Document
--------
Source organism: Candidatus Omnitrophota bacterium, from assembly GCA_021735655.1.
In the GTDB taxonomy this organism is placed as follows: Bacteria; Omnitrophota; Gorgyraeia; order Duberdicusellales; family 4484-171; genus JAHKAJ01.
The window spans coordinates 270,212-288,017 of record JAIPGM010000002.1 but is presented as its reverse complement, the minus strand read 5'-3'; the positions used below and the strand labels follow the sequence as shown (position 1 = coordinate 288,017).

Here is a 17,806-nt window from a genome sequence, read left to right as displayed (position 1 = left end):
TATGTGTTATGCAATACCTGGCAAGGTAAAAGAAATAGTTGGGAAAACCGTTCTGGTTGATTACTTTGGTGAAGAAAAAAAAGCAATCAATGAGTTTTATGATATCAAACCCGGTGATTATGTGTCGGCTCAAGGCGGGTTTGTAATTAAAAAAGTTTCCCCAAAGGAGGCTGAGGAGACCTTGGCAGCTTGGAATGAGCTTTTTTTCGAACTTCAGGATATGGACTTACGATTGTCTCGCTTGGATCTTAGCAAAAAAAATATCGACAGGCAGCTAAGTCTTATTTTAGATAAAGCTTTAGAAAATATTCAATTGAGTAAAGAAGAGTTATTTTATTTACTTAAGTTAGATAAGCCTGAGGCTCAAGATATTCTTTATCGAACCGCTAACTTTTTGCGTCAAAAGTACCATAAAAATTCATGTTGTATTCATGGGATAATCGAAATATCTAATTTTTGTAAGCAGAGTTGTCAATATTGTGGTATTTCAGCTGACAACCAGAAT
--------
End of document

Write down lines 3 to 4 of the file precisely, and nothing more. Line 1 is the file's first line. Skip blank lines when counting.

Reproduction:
The window spans coordinates 270,212-288,017 of record JAIPGM010000002.1 but is presented as its reverse complement, the minus strand read 5'-3'; the positions used below and the strand labels follow the sequence as shown (position 1 = coordinate 288,017).

Here is a 17,806-nt window from a genome sequence, read left to right as displayed (position 1 = left end):